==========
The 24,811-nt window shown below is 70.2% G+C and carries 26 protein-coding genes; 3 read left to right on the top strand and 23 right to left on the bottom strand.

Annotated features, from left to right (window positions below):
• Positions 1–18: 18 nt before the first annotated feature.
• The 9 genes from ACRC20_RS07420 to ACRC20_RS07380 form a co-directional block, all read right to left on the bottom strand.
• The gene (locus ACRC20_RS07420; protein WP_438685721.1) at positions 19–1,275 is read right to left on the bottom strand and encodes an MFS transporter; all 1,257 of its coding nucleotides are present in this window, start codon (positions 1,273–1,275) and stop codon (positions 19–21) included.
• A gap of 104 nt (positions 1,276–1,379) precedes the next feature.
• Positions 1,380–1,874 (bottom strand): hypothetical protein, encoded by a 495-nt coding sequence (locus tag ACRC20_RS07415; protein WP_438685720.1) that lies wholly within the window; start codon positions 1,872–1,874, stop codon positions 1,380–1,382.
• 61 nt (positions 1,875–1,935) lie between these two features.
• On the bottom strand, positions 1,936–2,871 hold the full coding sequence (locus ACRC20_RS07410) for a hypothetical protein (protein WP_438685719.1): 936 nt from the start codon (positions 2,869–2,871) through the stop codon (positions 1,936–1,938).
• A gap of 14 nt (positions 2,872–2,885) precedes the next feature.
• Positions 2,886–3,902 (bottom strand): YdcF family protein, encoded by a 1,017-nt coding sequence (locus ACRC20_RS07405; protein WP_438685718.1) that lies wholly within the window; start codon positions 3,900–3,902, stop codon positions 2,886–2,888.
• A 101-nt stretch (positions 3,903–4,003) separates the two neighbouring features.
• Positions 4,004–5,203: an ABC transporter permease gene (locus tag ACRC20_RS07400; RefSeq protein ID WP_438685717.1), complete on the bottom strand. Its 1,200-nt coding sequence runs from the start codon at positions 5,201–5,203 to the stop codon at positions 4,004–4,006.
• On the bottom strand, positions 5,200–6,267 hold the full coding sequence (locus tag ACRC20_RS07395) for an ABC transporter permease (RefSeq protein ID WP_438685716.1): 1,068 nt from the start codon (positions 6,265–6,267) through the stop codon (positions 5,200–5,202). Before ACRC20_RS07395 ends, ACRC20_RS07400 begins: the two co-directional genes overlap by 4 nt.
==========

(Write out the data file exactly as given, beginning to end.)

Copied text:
The 24,811-nt window shown below is 70.2% G+C and carries 26 protein-coding genes; 3 read left to right on the top strand and 23 right to left on the bottom strand.

Annotated features, from left to right (window positions below):
• Positions 1–18: 18 nt before the first annotated feature.
• The 9 genes from ACRC20_RS07420 to ACRC20_RS07380 form a co-directional block, all read right to left on the bottom strand.
• The gene (locus ACRC20_RS07420; protein WP_438685721.1) at positions 19–1,275 is read right to left on the bottom strand and encodes an MFS transporter; all 1,257 of its coding nucleotides are present in this window, start codon (positions 1,273–1,275) and stop codon (positions 19–21) included.
• A gap of 104 nt (positions 1,276–1,379) precedes the next feature.
• Positions 1,380–1,874 (bottom strand): hypothetical protein, encoded by a 495-nt coding sequence (locus tag ACRC20_RS07415; protein WP_438685720.1) that lies wholly within the window; start codon positions 1,872–1,874, stop codon positions 1,380–1,382.
• 61 nt (positions 1,875–1,935) lie between these two features.
• On the bottom strand, positions 1,936–2,871 hold the full coding sequence (locus ACRC20_RS07410) for a hypothetical protein (protein WP_438685719.1): 936 nt from the start codon (positions 2,869–2,871) through the stop codon (positions 1,936–1,938).
• A gap of 14 nt (positions 2,872–2,885) precedes the next feature.
• Positions 2,886–3,902 (bottom strand): YdcF family protein, encoded by a 1,017-nt coding sequence (locus ACRC20_RS07405; protein WP_438685718.1) that lies wholly within the window; start codon positions 3,900–3,902, stop codon positions 2,886–2,888.
• A 101-nt stretch (positions 3,903–4,003) separates the two neighbouring features.
• Positions 4,004–5,203: an ABC transporter permease gene (locus tag ACRC20_RS07400; RefSeq protein ID WP_438685717.1), complete on the bottom strand. Its 1,200-nt coding sequence runs from the start codon at positions 5,201–5,203 to the stop codon at positions 4,004–4,006.
• On the bottom strand, positions 5,200–6,267 hold the full coding sequence (locus tag ACRC20_RS07395) for an ABC transporter permease (RefSeq protein ID WP_438685716.1): 1,068 nt from the start codon (positions 6,265–6,267) through the stop codon (positions 5,200–5,202). Before ACRC20_RS07395 ends, ACRC20_RS07400 begins: the two co-directional genes overlap by 4 nt.